The legal hurdles which has attended Halliburton's over work in Nigeria, Iraq and Iran continues to mount following the company's latest filings with the Securities and Exchange Commission which disclosed that a federal grand jury is probing possible criminal wrongdoing regarding payments to secure construction work in Nigeria.
Halliburton reported for the first time that "payments may have been made to Nigerian officials" by an agent representing Halliburton and three other construction firms who are building the liquefied natural gas plant.
Another grand jury is hearing evidence in Houston about the company's dealings in Iran, and a third is meeting in Illinois to look at Halliburton's contracts with the Pentagon for work in Iraq.
The quarterly report with the SEC, filed last Friday, also disclosed that the Justice Department "and others" are investigating Halliburton's Iraq contracts.
Some of that work apparently involves allegations last month from a top civilian contracting official of improper conduct at the U.S. Army Corps of Engineers. These involved awards of multibillion-dollar contracts to Halliburton for restoring Iraq's oil production and supporting the Army's work in the Balkans.
The allegations by contracting manager Bunnatine Greenhouse are being investigated by the FBI. Halliburton again reported that its work in Iran was in compliance with sanctions barring U.S. firms from doing business with the Iranian regime.
On its Iraq contracts, the company said it has notified the Pentagon's Inspector General of possible wrongdoing by two former employees. "Halliburton's on-going investigation has still not found any evidence that supports there were any bribes paid," said Wendy Hall, a Halliburton spokeswoman.
Poe Fratt, an energy analyst with A.G. Edwards & Sons, Inc. in St. Louis, puts all three probes into the category of "headline risk" rather than financial warning signs. On Oct. 27, Mr. Fratt upgraded Halliburton shares from a hold to a buy recommendation, largely because the company seems to be emerging from a four-year struggle with asbestos exposure liabilities.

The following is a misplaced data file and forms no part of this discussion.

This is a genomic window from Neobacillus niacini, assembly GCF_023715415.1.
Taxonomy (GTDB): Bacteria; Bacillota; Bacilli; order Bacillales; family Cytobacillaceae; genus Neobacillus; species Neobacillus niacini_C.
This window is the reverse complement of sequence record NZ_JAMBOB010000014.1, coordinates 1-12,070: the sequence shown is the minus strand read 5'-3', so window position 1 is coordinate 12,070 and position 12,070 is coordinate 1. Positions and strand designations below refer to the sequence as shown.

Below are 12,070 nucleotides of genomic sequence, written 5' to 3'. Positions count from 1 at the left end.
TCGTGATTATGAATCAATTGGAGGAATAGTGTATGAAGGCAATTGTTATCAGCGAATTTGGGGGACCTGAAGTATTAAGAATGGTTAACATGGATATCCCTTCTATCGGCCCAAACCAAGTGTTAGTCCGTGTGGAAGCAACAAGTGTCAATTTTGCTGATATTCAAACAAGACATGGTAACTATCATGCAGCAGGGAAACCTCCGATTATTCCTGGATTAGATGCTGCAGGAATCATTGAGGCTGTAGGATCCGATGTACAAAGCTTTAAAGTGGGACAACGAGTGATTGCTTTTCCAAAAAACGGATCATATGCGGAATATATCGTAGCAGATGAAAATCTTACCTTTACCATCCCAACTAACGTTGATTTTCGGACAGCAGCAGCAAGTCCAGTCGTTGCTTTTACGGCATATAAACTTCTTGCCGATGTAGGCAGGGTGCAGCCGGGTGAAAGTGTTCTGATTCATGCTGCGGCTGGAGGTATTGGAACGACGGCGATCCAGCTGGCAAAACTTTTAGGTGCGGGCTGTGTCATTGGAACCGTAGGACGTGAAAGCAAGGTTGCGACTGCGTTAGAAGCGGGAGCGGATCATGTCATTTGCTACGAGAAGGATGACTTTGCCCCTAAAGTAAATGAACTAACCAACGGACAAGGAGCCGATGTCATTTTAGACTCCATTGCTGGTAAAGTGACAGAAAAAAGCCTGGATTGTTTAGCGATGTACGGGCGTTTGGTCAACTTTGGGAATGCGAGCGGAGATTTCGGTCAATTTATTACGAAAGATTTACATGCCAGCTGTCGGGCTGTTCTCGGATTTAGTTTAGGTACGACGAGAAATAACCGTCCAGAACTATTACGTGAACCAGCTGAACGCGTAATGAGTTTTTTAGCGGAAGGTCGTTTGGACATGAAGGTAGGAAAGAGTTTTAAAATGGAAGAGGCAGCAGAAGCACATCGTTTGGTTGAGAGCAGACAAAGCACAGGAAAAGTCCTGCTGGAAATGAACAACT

Halliburton shares hit a 52-week high on Wednesday, rising 92 cents to close at $37.31. Democratic presidential candidate John Kerry railed against the company during the campaign because of its ties to the Bush administration, and several congressional Democrats have pressed for investigations. Vice President Dick Cheney was Halliburton's chief executive officer from 1995 until 2000, when he became George W. Bush's running mate. "With the election passing, it takes an element of the politicization out of this equation," Mr. Fratt said. "It's not going to go away completely."
Ms. Hall said: "Not many companies could have successfully withstood the kinds of attacks launched against us. Our audiences; customers, shareholders, and employees, understand the attacks for what they are.
They have found strength and not weakness in our response." Rep. Henry Waxman, D-Calif., asked Wednesday for additional hearings on Halliburton's Iraq contracts by the House Government Reform Committee.
Mr. Waxman, in a letter to committee chairman Rep. Tom Davis, R-Va., sought to reopen an investigation into Halliburton's purchases in 2003 of high-priced gasoline for the Iraqi market from a Kuwaiti company.
Mr. Waxman cited State Department documents indicating the U.S. Ambassador to Kuwait, Richard Jones, intervened to direct the gasoline contract to the Altanmia Commercial Marketing Company, the Kuwaiti subcontractor.
Other documents showed Altanmia employees told U.S. embassy officials that it was "common knowledge" that Halliburton and U.S. occupation officials in Iraq "solicit bribes openly." Halliburton paid $2.64 a gallon for the fuel bought from Altanmia. A draft Pentagon audit found Altanmia overcharged for the fuel by at least $61 million.
A State Department spokesman, Kurtis Cooper, said an e-mail from Mr. Jones was sent in his capacity as deputy administrator of the Coalition Provisional Authority, the U.S. entity that ran Iraq after the invasion. Mr. Jones "reflected the growing frustration felt by CPA officials over the problem of insuring delivery of badly needed fuel for Iraqi civilians," Mr. Cooper said.
Department officials never "participated in decision making regarding the contracts," Mr. Cooper said. Mr. Jones is a career State Department employee.
Halliburton's handling of the gasoline contract was also defended by the chief of the U.S. Army Corps of Engineers. But Mr. Waxman said the new documents "require that we examine the evidence that senior administration officials pressured career contracting officers, as well as the new allegations of kickbacks and corruption." The Associated Press contributed to this report.